Today’s Prayer to Passage continues within the ancient scriptures of the “Nag Hamadi”. This month’s spiritual devotion within these texts will be taking place between June 1 – June 30, 2017.
Today I pray, “Dear God, Today is day two of my transformational journey to the Netherlands. I will continue these writings as the evening arrives. Thank You for this journey. Amen.”
Following my prayer, I held the closed book in my hands and opened it to reveal this passage:
“[….] according to [….] the type of […] see him. It is fitting for you at this time to send thy Son Jesus Christ and anoint us so we might be able to trample upon the snakes and the heads of the scorpions and all the power of the Devil since he is a shepherd of the seed. Through him we have known thee. And we glorify thee : Glory be to thee, the Father in the Son, the Father in the Son, the Father in the Holy Church and in the holy angels! From now he abides forever in the perpetuity of the Aeons, forever until the untraceable Aeons of the Aeons. Amen.”
—NAG HAMADI SCRIPTURES
My flight arrived to Amsterdam at approximately 12:30 p.m. today, Netherlands time. As I exited the plane, I wished the Norway venturer well and gathered my carry on luggage. I walked straight to the baggage claim area and asked an attendant at the information kiosk to which port my luggage would be delivered, according to my flight number. This was my first official request for assistance with something, and as I wasn’t rudely reprimanded for asking for a little assistance, I quickly knew that requests for help would become a familiar travel partner of mine on this trip. The attendant guided me to the correct luggage port, and I glided on air to await the final step of getting myself over an ocean and into a blissful journey of discovery and evolving enlightenment. I saw my bag — it was the one with the yellow ribbon tied to the handle, purposefully done to aid me in quickly recognizing it. I grabbed the suitcase and rolled toward the exit.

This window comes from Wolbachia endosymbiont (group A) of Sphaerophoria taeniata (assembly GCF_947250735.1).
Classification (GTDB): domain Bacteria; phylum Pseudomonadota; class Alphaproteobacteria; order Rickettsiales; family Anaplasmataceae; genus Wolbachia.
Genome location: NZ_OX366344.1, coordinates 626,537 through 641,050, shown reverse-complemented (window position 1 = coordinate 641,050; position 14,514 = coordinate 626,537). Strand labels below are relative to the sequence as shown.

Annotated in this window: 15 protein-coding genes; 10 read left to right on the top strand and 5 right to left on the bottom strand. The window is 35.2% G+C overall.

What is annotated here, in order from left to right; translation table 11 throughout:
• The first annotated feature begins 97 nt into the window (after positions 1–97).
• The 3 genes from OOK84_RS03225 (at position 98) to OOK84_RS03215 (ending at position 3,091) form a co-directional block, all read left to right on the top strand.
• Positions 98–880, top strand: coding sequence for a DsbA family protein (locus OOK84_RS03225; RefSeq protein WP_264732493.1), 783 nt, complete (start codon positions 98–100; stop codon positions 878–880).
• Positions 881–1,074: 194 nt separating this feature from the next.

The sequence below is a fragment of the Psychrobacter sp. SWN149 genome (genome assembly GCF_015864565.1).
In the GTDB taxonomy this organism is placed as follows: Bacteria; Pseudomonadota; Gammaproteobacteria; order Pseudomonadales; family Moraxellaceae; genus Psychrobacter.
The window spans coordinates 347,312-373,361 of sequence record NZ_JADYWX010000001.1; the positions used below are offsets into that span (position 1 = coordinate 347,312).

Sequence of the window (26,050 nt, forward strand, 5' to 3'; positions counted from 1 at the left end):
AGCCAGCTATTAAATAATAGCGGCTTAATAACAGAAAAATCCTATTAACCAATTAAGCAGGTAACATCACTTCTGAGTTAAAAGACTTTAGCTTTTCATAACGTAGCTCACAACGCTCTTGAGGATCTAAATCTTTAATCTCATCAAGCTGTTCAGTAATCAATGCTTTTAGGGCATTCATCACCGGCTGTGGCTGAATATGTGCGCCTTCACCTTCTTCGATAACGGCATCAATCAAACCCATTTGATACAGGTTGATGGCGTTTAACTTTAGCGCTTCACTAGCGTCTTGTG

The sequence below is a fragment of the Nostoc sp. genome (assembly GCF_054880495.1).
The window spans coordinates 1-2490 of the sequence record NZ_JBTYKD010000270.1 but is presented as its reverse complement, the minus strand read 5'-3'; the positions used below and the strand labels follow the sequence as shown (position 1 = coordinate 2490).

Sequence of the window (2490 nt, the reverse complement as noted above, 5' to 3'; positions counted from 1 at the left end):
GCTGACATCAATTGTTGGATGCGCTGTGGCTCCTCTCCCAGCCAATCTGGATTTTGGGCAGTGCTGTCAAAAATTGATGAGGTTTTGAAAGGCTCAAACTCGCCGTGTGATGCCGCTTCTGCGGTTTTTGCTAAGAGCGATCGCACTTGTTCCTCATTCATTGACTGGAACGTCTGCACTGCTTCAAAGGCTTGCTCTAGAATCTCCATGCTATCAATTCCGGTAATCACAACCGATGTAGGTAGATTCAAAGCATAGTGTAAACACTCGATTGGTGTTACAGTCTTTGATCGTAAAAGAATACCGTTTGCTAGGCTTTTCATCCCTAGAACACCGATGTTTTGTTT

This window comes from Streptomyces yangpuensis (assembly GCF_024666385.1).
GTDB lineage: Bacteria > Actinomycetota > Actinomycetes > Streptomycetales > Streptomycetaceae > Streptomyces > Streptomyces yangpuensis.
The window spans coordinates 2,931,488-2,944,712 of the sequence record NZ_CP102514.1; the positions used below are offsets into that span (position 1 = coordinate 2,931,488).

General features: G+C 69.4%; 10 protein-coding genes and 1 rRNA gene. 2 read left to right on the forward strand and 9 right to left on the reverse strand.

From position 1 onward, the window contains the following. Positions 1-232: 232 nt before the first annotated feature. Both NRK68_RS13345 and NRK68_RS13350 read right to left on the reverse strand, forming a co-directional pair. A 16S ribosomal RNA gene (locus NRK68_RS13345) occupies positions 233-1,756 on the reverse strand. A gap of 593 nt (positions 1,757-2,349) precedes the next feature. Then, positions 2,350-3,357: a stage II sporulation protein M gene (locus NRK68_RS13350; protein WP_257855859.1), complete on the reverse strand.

As the sliding doors opened and I walked out into the warm sunlight, I immediately gravitated toward a plaza area where people were gathered in front of one of the newly iconic “I amsterdam” signs. I sat on a bench with pigeons all around me. A man on the bench was feeding the pigeons, and all I could do was smile and bask in the sunlight. I sat there, looking at tourists pose in front of the “I amsterdam” sign, listening to the squawks of Dutch pigeons, listening to the bustling life of travelers such as myself throughout the plaza. Ten minutes passed before I pulled out my phone and called my hotel. The concierge answered, and I asked if they provided a taxi service. They did not, which I recalled having read online at the time of booking the hotel. I was just being super-checklisty with my transport options, $74 to the airport from my house was a bit pricey for me, though worth it.